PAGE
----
Can anyone here relate to how Naomi felt at this moment in her life? She’s lost her husband. She’s lost her two sons. She’s really lost everything. Everything aside from Ruth. She has suffered terribly. Can anyone relate here? Have you suffered? Has it felt at times in your life that the Lord has left you empty? Has it felt at times like the Lord caused you to suffer and sent tragedy upon you?

I believe the Bible mentions this incident particularly because we all face situations as Christians, and just as human beings, where we face struggle. If so, this saga of Naomi and Ruth proves one thing: God really cares about our sufferings. He deeply cares about our pain. That’s my second point for you today.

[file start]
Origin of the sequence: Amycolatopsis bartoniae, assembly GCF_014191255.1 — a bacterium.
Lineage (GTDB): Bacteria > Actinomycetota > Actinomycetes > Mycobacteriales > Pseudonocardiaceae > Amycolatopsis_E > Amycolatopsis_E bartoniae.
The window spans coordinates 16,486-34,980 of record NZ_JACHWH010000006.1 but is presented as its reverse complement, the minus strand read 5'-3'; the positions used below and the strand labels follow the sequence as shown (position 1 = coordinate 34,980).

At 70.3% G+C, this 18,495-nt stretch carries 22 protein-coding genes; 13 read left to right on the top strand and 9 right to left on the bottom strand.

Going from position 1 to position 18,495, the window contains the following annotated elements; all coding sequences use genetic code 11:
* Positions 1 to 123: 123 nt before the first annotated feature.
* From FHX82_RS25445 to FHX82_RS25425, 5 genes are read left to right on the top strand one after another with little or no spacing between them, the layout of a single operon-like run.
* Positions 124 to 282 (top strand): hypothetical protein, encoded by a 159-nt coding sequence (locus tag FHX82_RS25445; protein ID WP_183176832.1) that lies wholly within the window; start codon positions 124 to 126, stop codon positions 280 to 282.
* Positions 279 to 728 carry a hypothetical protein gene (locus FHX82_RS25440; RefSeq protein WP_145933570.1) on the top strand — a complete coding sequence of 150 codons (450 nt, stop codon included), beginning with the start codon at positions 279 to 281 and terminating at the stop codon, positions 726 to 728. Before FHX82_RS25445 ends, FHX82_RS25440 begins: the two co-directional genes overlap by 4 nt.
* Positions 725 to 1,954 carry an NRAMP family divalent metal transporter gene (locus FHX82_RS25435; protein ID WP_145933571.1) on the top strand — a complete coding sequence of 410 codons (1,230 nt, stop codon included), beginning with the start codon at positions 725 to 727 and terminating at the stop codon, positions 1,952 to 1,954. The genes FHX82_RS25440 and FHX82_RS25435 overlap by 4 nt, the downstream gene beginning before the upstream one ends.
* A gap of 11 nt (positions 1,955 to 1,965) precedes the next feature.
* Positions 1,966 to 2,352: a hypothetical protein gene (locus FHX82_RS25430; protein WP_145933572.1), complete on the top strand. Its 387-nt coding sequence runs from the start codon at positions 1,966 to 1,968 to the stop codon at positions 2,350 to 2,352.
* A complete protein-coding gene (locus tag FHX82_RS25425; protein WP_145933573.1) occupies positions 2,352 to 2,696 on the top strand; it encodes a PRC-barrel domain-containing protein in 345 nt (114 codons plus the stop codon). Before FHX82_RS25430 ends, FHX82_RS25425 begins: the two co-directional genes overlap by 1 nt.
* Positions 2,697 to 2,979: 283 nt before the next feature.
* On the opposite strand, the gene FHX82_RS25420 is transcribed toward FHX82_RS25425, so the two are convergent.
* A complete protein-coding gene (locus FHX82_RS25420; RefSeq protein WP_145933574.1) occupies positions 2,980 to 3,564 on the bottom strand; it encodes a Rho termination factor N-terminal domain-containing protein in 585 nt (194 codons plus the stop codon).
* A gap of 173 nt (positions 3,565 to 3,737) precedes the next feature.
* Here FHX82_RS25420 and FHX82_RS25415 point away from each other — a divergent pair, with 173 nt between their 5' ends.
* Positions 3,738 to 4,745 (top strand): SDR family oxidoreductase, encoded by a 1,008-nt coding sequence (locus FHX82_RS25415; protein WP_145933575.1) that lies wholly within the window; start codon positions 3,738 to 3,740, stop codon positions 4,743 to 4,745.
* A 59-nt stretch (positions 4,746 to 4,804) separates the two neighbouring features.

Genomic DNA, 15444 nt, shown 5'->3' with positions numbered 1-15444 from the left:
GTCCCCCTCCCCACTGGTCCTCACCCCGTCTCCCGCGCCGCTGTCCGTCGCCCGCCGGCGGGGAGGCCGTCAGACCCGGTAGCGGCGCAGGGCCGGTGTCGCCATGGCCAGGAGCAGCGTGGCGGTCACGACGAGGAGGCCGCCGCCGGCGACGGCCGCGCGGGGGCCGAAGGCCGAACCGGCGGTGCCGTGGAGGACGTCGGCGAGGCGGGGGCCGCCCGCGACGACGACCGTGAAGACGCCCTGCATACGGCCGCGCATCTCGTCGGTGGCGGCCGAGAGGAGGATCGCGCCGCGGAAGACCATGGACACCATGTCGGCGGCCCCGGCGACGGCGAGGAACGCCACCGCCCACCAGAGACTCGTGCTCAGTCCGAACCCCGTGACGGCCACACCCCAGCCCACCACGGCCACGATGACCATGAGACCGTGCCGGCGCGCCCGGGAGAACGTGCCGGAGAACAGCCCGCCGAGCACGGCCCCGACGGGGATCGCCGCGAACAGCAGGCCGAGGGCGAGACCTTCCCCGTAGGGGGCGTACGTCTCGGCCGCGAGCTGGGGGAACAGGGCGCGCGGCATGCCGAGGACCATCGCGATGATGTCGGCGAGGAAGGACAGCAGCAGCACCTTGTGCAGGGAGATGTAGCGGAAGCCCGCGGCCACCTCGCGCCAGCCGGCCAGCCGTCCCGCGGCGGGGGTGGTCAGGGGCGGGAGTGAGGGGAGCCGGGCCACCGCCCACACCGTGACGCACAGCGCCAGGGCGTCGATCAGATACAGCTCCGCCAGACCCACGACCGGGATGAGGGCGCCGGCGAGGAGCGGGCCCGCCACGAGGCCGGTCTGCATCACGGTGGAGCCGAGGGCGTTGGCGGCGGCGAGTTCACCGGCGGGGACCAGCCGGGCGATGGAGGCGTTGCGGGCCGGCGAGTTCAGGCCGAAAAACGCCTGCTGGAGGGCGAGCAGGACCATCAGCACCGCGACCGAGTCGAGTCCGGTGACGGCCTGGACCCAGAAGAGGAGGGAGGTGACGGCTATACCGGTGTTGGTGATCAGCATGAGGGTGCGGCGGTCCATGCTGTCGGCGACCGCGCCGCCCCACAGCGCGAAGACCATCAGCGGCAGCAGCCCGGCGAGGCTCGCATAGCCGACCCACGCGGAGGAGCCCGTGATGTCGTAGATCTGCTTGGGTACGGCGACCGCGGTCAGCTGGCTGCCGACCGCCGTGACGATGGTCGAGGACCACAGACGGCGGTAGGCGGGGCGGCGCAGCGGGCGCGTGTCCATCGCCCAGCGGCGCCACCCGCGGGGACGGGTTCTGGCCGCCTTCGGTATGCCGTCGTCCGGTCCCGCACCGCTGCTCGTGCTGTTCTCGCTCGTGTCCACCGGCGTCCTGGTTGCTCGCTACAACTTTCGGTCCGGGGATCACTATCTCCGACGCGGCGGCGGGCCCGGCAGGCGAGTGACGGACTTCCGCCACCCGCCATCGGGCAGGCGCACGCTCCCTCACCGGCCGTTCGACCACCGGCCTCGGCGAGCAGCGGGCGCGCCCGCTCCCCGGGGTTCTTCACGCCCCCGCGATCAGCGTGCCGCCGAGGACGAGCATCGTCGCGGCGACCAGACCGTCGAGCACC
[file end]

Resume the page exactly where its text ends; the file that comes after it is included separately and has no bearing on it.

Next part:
We’ll see how the changes in Naomi’s story prove to us that God cares about even the sorrows of one seemingly insignificant person. God is at work in nations, the United States, the world, but also, he is at work in your little life, and cares about you.

So Naomi and Ruth are in Bethlehem. And Ruth offers to go collect grain in the fields, because it’s harvest season. Naomi gives her permission to do so. This is a practice called gleaning. Gleaning is a concept found in the Old Testament law. Foreigners and the needy were allowed to follow after in the fields after those gathering barley. And they could collect what was left on the ground for themselves.

So Ruth goes out into the fields and begins gleaning. And it just so happens, that she ends up gleaning in the field of a man named Boaz, a relative of her deceased father in law Elimilech.